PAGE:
Douay-Rheims-Bible1

As I studied the New Testament I learned that the books weren’t necessarily placed in the order they were written. They are actually grouped – Gospels, Acts, Paul’s Epistles by size, other Epistles by size and Revelation. As I read more and more I learned that the four Gospels are not in chronological order and should be listed as Mark, Matthew, Luke then John (instead of Matthew, Mark, Luke and John).

But what really blew me away, was that if you list the entire New Testament chronologically, in the order that they were actually written, you get an entirely new list. Jesus never wrote anything, as far as we know, except in the dirt. The first Gospel written was Mark and that was written around 70-80 A.D. Jesus died around 30 A.D. so it took someone approximately 40 years to write the first Gospel. Here’s the kicker, though. Paul wrote his first epistle in the 50’s – 1st Thessalonians. Yes, 1st Thessalonians is the oldest book/letter in the New Testament. Paul wrote more letters before he died in the mid-60’s. A few more years would go by until the first Gospel, Mark, was written. Matthew, Luke and John were completed by the end of the first century. The Acts of the Apostles wasn’t written until the early part of the second century.

I don’t know about you but no one ever told me this in Adult Bible study. You’re probably wondering how the age of the books were determined. That’s fascinating in itself and I will save that for another blog. This opened up a whole new set of questions for me when I made this discovery. I’ll share those with you in later blogs.

For now, a dark roast awaits me. Get out your Bibles and read! Happy Bible reading!

Note: A great book to read about the chronological order of the New Testament was written by theologian and Bible scholar, Marcus J. Borg, Evolution of the Word. He has been a favorite author of mine for years and just passed away on January 21 of this year. Rest in peace, Marcus J. Borg.

Religious Freedom – Or Not!

My kingdom for a cup of bold coffee right now! Had an interesting conversation with a friend of mine last night. It had to do with the owners of a bakery in Oregon who refused service to a same-sex couple because of their religious beliefs. Here’s the story in case you missed it. If you know about it, skip to the next paragraph.

In January of this year, the Oregon Bureau of Labor, pursued charges against the owners of Sweet Cakes by Melissa. An investigation of the bureau found the bakery owners of violating the state’s public accommodation law by denying the same-sex couple full and equal access to their bakery, which the state considers a place of public accommodation and fined them $135,000. There were outcries from Christians all over America defending the bakery owner’s actions and a fund was set up to defend them. The bakery owners say that same-sex marriage violates their religious beliefs and apparently thought their beliefs trumped state laws on discrimination?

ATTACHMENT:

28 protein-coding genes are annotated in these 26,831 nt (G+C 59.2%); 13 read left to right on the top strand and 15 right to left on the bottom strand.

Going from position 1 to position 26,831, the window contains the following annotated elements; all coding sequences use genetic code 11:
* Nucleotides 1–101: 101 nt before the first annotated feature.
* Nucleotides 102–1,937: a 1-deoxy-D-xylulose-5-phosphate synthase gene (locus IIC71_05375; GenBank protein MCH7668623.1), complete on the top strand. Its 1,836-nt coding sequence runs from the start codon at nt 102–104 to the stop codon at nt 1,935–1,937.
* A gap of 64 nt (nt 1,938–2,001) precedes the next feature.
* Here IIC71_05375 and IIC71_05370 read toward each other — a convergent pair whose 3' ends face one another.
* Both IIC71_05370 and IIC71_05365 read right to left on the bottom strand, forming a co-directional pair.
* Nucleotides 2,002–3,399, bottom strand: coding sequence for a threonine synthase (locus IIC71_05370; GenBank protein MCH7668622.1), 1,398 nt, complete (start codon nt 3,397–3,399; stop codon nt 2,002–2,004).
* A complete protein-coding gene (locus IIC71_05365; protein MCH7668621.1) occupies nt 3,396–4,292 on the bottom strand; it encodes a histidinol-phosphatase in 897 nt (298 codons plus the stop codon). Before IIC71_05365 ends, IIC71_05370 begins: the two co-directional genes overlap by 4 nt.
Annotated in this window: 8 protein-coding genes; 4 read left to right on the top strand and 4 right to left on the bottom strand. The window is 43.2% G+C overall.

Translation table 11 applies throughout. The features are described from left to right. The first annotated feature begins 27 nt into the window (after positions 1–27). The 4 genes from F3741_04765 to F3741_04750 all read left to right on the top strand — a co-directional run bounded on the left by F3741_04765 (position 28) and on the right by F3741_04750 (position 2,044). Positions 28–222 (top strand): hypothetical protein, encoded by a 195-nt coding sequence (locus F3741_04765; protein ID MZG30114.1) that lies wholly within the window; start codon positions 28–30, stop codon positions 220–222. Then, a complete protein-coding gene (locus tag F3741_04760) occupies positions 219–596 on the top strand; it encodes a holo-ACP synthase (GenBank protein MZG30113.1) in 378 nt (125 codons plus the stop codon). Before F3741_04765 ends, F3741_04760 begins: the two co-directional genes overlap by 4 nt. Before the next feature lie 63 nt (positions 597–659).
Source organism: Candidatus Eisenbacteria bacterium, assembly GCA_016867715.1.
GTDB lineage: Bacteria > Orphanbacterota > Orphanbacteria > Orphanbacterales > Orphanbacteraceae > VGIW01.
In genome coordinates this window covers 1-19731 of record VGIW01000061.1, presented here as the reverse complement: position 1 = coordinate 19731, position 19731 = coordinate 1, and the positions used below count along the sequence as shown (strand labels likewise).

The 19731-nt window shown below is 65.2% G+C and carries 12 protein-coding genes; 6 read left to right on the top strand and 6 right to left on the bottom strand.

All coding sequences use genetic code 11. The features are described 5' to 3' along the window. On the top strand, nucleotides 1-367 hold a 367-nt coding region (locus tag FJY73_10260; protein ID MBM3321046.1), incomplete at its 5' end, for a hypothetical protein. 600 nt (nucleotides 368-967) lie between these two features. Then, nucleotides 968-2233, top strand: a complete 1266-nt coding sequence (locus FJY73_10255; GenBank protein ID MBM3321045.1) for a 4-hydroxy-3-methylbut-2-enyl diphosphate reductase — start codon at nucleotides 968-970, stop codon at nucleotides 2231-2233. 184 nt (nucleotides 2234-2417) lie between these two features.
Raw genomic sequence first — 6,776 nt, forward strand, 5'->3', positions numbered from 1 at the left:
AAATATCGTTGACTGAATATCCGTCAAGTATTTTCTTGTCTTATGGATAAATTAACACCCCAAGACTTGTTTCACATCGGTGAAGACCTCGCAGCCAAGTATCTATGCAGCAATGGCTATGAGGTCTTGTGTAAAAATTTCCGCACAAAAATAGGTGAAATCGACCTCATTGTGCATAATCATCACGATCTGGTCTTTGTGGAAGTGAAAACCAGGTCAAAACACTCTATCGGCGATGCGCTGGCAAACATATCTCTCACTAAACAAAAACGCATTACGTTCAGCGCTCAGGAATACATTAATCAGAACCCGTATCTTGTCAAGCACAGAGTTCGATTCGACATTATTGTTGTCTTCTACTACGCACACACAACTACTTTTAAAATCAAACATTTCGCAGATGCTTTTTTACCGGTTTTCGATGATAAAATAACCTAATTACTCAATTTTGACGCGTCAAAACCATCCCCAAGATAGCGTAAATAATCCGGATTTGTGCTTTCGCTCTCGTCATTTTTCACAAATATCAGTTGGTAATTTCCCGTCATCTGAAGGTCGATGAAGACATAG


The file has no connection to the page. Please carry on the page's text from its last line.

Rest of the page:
WEB-Rally-St.-Cloud

It’s interesting to note how Jesus never says anything about homosexuality or gay marriage in his teachings. However, he does make explicit statements about divorce and adultery. It appears that these supporters are picking-and-choosing certain laws of God and tossing aside the others. Allow me to give a simple example to illustrate my point.

Jesus’ teachings prohibit divorce (Mark 10:11-12, Matthew 5:32, Luke 16:18). Let’s say I own a bakery and I am passionately opposed to divorced people because that’s the religious belief that I have chosen for myself. If a couple comes in to order one of my fine wedding cakes and I find out through casual conversation that either the bride or the groom was married previously, then I will refuse to bake them a cake. Even though I know that I am violating the state law on public accommodation I still choose to discriminate on the grounds of my strong religious beliefs. I am still breaking state law.

Let’s look at another example. Another one of God’s laws – his ban on tattoos (Leviticus 19:28). Let’s use the same scenario only I see the bride’s tattoo on her ankle. I immediately refuse service to them because of my religious beliefs against tattoos. I am, again, breaking the law. Shall I go on, or do you get my drift? I think you do.

To simplify my discriminatory practices, maybe I should create a list of God’s law(s) that I feel highly convicted to. Or maybe I should list all of God’s 613 laws or easier yet, just his Top Ten. That might be a good reason to display the Ten Commandments inside my bakery – so that potential customers can see if they’ve violated any of God’s rules before ordering a wedding cake. I can’t see how that would be good for business but this isn’t about business, is it? It’s about religious freedom and how many think that it gives them the license to do whatever they feel like doing – without consequences.

Do these scenarios sound ridiculous to you – or is it just me? Time for another cup!